Group 2
Ttéia 1C, Golden thread, wood, nails, light

Lygia Pape, Ttéia 1,C, 2003/2012 © Projeto Lygia Pape, courtesy Projeto Lygia Pape and Hauser & Wirth. Photo: Paula Pape

Lygia Pape: Ttéia 1,C

2.2 – 13.5 2018

Stockholm

Experience Lygia Pape’s installation Ttéia 1,C, with shimmering golden threads carefully strung into geometric shapes from floor to ceiling.

As one of the protagonists of the concrete and neoconcrete movements in Brazil, Lygia Pape (1927–2004) has had an undeniable impact on the development of conceptual and non-figurative art. Ttéia 1,C is connected to Pape’s longstanding interest in liberating the artwork from a static form. Its title is a Portuguese pun on teia (web) and teteia (something or someone of grace).

Ttéia started as an experiment

In 1978 Lygia Pape started to experiment arranging strings together with her students. The investigations which took place in the Parque Lage Gardens in Rio de Janeiro were the beginning of the Ttéias, although the first installation, Ttéia 1,A was not to be realized until 1991.

The Ttéias are constructed by the geometric installation of silver or gold-coloured threads in a space, either from the floor to the ceiling or across the corner of a room. The groups of thread that course through space are also staggered, and some actually intersect others, literally weaving through the air. Other groups of threads simply appear to intersect.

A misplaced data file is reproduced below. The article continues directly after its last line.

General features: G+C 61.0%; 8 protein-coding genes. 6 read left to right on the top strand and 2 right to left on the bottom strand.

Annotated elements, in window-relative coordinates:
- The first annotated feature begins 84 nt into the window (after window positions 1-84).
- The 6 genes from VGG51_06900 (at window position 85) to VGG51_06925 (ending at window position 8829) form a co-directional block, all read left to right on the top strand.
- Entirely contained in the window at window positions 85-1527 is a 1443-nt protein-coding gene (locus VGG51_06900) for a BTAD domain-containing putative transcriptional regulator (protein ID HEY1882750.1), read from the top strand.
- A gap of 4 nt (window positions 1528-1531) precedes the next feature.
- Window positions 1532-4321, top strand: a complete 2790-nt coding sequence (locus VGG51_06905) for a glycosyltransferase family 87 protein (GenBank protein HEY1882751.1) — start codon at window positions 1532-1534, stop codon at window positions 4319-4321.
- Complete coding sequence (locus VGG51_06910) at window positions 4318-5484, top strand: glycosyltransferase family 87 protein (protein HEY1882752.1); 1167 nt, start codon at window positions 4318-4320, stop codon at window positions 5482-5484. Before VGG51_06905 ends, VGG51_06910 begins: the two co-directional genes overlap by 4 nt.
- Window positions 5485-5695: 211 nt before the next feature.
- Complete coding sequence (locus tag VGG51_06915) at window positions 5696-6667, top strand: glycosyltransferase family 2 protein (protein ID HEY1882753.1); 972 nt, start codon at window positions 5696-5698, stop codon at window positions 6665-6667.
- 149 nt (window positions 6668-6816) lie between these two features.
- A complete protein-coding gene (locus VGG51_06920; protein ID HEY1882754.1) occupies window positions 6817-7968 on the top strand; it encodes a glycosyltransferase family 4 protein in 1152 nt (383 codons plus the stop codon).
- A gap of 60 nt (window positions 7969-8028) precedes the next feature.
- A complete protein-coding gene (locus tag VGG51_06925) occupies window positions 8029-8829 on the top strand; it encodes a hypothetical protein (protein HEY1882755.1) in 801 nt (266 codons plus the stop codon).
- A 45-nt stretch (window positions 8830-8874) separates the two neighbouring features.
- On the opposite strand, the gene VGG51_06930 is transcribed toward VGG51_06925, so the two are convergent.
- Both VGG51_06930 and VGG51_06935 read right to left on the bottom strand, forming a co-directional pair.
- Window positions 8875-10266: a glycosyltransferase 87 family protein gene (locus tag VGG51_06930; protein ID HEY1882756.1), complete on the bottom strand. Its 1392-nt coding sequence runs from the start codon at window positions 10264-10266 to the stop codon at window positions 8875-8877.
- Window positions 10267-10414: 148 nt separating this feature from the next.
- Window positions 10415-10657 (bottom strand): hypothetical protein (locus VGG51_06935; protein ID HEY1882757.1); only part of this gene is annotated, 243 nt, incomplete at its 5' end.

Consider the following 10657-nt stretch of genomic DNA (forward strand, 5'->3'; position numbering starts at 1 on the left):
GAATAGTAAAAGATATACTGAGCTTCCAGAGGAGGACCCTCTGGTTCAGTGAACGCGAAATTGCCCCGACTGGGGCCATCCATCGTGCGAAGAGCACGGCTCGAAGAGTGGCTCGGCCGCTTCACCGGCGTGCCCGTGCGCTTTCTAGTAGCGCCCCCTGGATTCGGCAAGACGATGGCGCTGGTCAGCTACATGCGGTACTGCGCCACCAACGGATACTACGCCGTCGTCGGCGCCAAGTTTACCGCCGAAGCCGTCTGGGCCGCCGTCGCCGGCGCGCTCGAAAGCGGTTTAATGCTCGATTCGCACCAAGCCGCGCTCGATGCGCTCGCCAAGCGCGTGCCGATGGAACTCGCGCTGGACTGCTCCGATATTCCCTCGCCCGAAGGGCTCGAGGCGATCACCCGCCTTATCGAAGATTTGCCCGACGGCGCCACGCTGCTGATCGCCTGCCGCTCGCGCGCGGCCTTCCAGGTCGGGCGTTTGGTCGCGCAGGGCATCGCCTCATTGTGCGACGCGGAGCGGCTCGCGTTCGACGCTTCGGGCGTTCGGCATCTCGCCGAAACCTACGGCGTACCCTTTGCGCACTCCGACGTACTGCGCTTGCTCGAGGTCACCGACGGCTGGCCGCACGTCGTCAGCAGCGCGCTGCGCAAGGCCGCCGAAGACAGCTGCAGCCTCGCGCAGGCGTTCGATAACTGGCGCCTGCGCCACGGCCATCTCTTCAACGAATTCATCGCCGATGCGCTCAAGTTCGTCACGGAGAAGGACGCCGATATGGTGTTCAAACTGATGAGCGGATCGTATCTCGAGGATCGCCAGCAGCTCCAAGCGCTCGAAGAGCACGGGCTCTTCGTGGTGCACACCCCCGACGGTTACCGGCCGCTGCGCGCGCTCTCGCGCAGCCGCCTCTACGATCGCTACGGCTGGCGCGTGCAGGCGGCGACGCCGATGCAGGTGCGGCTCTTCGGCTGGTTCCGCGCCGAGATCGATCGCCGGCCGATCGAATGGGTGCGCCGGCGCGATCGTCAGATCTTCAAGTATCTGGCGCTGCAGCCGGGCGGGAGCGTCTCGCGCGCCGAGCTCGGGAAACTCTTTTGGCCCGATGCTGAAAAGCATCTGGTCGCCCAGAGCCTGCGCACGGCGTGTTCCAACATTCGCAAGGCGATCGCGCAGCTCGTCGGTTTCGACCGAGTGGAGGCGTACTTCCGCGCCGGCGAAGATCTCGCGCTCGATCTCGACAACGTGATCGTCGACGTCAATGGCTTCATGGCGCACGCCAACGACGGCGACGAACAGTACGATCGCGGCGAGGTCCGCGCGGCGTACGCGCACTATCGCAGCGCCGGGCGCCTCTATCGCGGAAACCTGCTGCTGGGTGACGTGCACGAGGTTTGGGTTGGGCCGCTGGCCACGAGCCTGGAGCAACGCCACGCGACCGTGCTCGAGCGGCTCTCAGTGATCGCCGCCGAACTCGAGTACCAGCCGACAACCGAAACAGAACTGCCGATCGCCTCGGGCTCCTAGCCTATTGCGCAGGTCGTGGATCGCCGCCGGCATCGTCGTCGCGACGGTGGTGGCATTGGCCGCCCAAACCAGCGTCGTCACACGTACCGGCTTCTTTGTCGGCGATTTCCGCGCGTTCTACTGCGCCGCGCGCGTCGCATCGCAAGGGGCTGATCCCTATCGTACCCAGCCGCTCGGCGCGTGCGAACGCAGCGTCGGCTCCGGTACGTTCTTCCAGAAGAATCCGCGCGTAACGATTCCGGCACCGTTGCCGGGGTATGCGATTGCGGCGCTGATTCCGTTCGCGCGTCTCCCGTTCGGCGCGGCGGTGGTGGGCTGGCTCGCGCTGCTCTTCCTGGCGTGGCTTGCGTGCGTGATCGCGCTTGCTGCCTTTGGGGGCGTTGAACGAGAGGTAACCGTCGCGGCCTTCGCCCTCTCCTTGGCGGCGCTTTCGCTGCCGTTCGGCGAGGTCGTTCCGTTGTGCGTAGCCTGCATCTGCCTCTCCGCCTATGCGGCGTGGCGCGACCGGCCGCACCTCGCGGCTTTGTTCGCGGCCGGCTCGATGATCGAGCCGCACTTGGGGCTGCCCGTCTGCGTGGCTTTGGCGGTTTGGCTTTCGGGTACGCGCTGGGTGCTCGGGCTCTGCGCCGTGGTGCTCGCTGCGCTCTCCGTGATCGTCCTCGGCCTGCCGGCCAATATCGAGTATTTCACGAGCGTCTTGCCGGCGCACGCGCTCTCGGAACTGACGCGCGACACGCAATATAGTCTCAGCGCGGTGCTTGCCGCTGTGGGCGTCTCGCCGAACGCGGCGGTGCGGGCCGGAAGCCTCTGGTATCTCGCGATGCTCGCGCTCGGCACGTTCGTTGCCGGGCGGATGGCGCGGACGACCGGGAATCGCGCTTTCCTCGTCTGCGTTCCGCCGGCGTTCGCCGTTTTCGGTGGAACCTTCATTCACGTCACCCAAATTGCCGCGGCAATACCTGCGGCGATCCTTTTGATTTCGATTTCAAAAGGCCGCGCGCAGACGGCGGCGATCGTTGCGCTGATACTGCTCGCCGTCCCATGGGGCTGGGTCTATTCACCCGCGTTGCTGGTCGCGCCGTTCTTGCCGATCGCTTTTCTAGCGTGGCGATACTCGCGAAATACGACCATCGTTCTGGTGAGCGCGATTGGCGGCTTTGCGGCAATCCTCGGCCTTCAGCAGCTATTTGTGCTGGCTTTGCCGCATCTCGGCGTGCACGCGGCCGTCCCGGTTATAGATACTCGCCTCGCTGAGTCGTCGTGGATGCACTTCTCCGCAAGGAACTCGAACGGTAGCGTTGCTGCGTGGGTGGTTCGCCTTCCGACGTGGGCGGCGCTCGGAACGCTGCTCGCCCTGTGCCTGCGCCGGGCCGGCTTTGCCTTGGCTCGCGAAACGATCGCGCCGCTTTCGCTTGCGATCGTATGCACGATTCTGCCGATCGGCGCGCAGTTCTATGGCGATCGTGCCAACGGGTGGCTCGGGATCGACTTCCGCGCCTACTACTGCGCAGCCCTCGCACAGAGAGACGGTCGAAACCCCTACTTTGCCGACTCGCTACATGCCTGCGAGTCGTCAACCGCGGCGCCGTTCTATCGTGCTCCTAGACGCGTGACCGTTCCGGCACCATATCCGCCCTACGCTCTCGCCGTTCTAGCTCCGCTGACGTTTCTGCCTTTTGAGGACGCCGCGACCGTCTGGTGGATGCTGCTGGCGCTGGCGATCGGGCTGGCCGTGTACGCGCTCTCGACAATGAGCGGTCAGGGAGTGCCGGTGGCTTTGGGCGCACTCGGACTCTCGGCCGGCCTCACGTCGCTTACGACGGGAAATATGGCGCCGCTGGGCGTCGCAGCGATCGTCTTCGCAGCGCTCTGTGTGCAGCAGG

The installations blend the real and the imaginary, letting the viewer discover the work through interaction and inspection. The word ‘ttéia’, which Pape created, is an elision of the Portuguese word for ‘web’ and ‘teteia’, a colloquial word for a graceful and delicate person or thing.

The Ttéias recalls Pape’s enduring spatial investigations, and the the references to weaving can also be seen in her woodcut series Tecelares (1951–1960), created at the verge of the Neo-Concrete movement.

Lygia Pape 1927–2004

Lygia Pape worked in several media, often simultaneously, including painting, woodcuts, sculpture, film and performance. She belonged to the Rio de Janeiro-based Grupo Frente, before signing the Neo-Concrete manifesto in 1959. Lygia Pape transcended boundaries with her occasionally provocative experiments, as in 1967, three years after the military coup, when she showed Caixa das baratas (Box of Cockroaches) in an exhibition organised by her friend Hélio Oiticica.

In 1980, Pape took a Master’s degree in philosophy at Universidade Federal do Rio de Janeiro, and in 1983, she was appointed professor at the art department at the same university. From 1972 to 1985, Pape taught semiotics at the school of architecture at Universidade Santa Ursula in Rio.

Her works have been featured in numerous international exhibitions, including the seminal “Konkrete Kunst” in Zürich in 1960. One of her more recent solo exhibitions was “Lygia Pape: A Multitude of Forms” at the Met Breuer in New York in 2017. The installation Ttéia 1,C (2003/2012) was shown at the 53rd Venice Biennale in 2009.

The exhibition is on the 4th floor

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